• G. Lynas says:

        Was there any person NOT on a cell phone? How aware can one be of their surroundings while on a phone?

    5. Mark Moore says:

      When I was a kid in Brooklyn we’d empty our pockets before we got on the train to the city and hide cash in our underwear. We’d have one subway token in our hands so we wouldn’t have to go into our pockets, with the implication there may be something valuable inside to be mugged for. You never ever displayed anything of any value and you held your breath when the doors opened at certain station because you didn’t know what might happen.

      Now you can see $50,000 worth of electronics on every train car. Compared to then, this seems like nothing. It’s worse than it was two years ago but that’s all.

    6. Harriet F says:

      I rode the subway in the 1970s as a 20something when you really weren’t supposed to be on a train after rush hour if you were a young woman. I rode the subway as a Mom in the 80s and 90s. I’m 75 and riding the subway now, but I’ve returned to a “caution” stance. I wait on the stairs (at 72nd St) until a train comes in. Or I wait very close to the turnstiles in smaller stations. So yes, I’m more “aware,” and no, I don’t look at my phone except when I’m seated in a car. So there. Adapt, adapt, adapt but live your life.

    7. Kim says:

      How did we survive pre Cell phones???

      Situational awareness is really important when you are on the subway and the platform and the cell phone absolutely takes that away. If you do need to look at your phone stand by the wall of find a seat or put your back to a column.

    8. Lily Goldstein says:

      I think that this really is not about the subways but it is about how people are totally addicted to that screen, whether on the subway, in the supermarket, out with their kids, in the park, and so on. I don’t think that this is fair regarding the subways….people are zoned out period.

      Not me. Lily Goldstein

    9. Otis says:

      The NYPD needs to crackdown on passengers without masks. This is supposed to be illegal but I see it every time I take the subway.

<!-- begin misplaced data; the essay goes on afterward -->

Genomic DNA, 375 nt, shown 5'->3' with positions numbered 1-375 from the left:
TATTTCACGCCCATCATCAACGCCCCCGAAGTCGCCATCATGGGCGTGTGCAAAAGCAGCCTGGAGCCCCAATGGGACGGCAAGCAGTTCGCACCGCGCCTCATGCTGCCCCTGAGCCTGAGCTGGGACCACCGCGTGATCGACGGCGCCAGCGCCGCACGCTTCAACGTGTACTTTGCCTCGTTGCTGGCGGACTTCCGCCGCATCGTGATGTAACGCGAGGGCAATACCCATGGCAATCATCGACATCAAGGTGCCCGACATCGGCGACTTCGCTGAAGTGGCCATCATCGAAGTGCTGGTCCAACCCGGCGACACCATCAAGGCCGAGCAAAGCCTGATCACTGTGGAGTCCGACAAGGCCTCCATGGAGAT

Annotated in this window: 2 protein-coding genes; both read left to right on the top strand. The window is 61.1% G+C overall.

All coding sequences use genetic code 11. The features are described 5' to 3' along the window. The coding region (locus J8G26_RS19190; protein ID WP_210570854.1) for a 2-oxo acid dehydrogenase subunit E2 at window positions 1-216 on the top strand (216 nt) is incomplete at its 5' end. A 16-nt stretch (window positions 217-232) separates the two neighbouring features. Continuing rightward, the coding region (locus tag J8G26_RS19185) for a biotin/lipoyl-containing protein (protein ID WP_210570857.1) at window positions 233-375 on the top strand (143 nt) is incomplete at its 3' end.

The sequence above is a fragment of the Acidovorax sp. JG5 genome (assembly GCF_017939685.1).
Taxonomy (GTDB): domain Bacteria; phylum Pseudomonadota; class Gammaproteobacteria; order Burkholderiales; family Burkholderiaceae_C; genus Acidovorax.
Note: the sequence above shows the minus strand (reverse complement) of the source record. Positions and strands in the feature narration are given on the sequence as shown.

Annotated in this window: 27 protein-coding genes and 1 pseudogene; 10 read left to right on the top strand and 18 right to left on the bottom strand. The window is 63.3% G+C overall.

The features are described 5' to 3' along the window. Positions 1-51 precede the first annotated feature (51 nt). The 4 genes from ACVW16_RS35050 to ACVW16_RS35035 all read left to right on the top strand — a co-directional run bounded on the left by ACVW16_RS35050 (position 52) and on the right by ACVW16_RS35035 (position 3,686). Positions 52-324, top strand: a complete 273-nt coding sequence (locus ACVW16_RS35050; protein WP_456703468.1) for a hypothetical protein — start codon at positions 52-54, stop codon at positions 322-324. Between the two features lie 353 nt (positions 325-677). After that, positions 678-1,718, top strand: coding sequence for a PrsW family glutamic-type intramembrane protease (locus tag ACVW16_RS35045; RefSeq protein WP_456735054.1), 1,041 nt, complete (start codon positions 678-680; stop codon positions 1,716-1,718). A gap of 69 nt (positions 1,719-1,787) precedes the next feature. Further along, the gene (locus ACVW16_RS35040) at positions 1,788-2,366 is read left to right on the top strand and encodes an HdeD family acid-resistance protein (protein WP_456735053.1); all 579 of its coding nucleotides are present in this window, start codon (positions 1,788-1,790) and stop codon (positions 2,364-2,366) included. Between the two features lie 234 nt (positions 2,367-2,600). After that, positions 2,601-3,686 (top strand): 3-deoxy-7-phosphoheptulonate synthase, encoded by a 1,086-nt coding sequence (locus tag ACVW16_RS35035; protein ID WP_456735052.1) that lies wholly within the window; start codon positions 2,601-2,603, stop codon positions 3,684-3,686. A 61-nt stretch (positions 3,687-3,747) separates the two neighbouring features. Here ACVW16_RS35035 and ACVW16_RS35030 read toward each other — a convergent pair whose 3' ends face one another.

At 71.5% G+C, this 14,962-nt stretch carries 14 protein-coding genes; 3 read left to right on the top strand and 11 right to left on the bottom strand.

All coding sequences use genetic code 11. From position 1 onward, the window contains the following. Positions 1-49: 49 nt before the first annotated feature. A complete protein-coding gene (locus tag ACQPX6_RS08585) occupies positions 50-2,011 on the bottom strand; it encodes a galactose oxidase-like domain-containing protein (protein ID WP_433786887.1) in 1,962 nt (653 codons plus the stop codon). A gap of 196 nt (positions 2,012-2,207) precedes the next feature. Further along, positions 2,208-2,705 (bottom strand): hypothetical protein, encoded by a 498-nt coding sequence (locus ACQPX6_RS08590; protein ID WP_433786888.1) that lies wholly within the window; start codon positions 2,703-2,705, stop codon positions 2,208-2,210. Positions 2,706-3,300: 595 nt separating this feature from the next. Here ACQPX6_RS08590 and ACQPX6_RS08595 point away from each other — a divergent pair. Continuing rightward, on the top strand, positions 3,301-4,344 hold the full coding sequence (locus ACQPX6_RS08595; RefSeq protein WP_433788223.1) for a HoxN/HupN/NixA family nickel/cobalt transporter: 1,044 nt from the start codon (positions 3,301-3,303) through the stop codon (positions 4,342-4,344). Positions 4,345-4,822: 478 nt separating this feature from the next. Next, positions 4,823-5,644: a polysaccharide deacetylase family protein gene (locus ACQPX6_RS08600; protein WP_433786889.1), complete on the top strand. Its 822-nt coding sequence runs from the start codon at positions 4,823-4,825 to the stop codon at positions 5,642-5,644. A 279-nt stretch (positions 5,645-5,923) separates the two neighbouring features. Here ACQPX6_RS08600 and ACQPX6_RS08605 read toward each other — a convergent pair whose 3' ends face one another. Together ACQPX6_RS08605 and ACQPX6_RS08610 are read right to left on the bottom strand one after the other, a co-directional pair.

10. Spence says:

      I learned in the 1970s to be alert and 50 yrs later I am still alert.

    11. joe_the_accountant says:

      The incidents that happened are terrible and I know lots of people have been conditioned to live in fear by covid but seriously, just remain aware of your surroundings and you have a 99.99999% chance of surviving your subway ride.

    12. Deena Harris says:

      Not scared or spaced out – just on their phones

    13. IP says:

      Don’t look up!

    14. Suz says:

      I am super impressed that only one person in these photos is not wearing a mask. That’s why I avoid the subway — too many people don’t wear a mask or they wear it so that it isn’t covering their nose and/or mouth.

    15. Great photos!

      That’s NEVER going to be me; I own no cell phone and live alone- so when I’m on the subway (or the sidewalk or Trader Joe’s etc.) I’m constantly drinking in the faces (what one can see of them these days) the clothing, body language (attitude) and, if it comes down to it, the possible threat postures of the denizens of America’s largest and most dense city, a microcosm of hundreds of colors tribes and attitudes.

      Why the heck would I ever want to stare distractedly into the palm of my hand for unconsciously long minutes at a time when I’m surrounded by all the world’s bustle & beauty and charm and yes, anger and anxiety in this always unfolding fashion?!

      • GG says:

        Wait a minute here…I’m confused.

        If you don’t have a cell phone how do you watch Tik Tok videos or live stream on Twitch?!? How do you check your matches on Tinder or play a few rounds of Candy Crush? What if you very urgently needed to know the weather in Istanbul or Buenos Aires? Basically, how do you function in society?

        This just isn’t adding up to me.:)

    16. JAH says:

      The problem isn’t the cell phones it the lack of masks or wearing masks below the nose. it looked to me that no one in the pictures was standing very close to the edge of the platform.

    17. D.J. says:

      You’re darn tootin’ we’re scared. A homeless woman walked through the car asking for food, and pulled a box-cutter when she didn’t get a response.

      Pulling out a cellphone is just another way New Yorkers avoid making eye contact.

    18. Carol says:

      Well, according to this account, everyone certainly has the “no eye contact” thing locked-down.

    19. Florence Kranitz says: